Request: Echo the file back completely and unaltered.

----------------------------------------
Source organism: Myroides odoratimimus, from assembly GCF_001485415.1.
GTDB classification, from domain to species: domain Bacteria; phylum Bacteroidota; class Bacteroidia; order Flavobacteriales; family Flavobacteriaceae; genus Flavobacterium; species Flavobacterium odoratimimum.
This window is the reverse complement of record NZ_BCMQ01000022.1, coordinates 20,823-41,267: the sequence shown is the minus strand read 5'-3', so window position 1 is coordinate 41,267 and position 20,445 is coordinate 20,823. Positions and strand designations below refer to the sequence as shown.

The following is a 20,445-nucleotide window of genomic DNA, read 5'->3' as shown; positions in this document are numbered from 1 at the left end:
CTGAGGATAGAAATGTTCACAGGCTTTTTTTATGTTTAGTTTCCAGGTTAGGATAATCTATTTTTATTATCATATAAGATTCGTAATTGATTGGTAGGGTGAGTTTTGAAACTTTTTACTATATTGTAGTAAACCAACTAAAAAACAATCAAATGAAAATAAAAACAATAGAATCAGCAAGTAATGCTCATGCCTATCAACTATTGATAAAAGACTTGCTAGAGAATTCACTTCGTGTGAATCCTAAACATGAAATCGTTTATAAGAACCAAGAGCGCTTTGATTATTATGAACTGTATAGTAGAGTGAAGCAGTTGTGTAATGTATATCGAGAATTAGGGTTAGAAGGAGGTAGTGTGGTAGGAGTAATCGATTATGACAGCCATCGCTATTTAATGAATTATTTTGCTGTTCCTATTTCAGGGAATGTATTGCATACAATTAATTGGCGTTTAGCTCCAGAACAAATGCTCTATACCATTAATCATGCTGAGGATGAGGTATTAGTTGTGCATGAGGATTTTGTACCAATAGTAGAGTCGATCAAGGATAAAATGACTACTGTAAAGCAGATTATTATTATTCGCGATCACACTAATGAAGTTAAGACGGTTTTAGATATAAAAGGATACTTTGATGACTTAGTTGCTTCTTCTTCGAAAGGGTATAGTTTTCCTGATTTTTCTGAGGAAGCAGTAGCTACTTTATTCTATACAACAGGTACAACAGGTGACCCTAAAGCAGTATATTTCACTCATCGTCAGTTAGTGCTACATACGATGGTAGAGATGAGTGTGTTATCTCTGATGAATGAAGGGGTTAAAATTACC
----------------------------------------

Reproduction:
Source organism: Myroides odoratimimus, from assembly GCF_001485415.1.
GTDB classification, from domain to species: domain Bacteria; phylum Bacteroidota; class Bacteroidia; order Flavobacteriales; family Flavobacteriaceae; genus Flavobacterium; species Flavobacterium odoratimimum.
This window is the reverse complement of record NZ_BCMQ01000022.1, coordinates 20,823-41,267: the sequence shown is the minus strand read 5'-3', so window position 1 is coordinate 41,267 and position 20,445 is coordinate 20,823. Positions and strand designations below refer to the sequence as shown.

The following is a 20,445-nucleotide window of genomic DNA, read 5'->3' as shown; positions in this document are numbered from 1 at the left end:
CTGAGGATAGAAATGTTCACAGGCTTTTTTTATGTTTAGTTTCCAGGTTAGGATAATCTATTTTTATTATCATATAAGATTCGTAATTGATTGGTAGGGTGAGTTTTGAAACTTTTTACTATATTGTAGTAAACCAACTAAAAAACAATCAAATGAAAATAAAAACAATAGAATCAGCAAGTAATGCTCATGCCTATCAACTATTGATAAAAGACTTGCTAGAGAATTCACTTCGTGTGAATCCTAAACATGAAATCGTTTATAAGAACCAAGAGCGCTTTGATTATTATGAACTGTATAGTAGAGTGAAGCAGTTGTGTAATGTATATCGAGAATTAGGGTTAGAAGGAGGTAGTGTGGTAGGAGTAATCGATTATGACAGCCATCGCTATTTAATGAATTATTTTGCTGTTCCTATTTCAGGGAATGTATTGCATACAATTAATTGGCGTTTAGCTCCAGAACAAATGCTCTATACCATTAATCATGCTGAGGATGAGGTATTAGTTGTGCATGAGGATTTTGTACCAATAGTAGAGTCGATCAAGGATAAAATGACTACTGTAAAGCAGATTATTATTATTCGCGATCACACTAATGAAGTTAAGACGGTTTTAGATATAAAAGGATACTTTGATGACTTAGTTGCTTCTTCTTCGAAAGGGTATAGTTTTCCTGATTTTTCTGAGGAAGCAGTAGCTACTTTATTCTATACAACAGGTACAACAGGTGACCCTAAAGCAGTATATTTCACTCATCGTCAGTTAGTGCTACATACGATGGTAGAGATGAGTGTGTTATCTCTGATGAATGAAGGGGTTAAAATTACC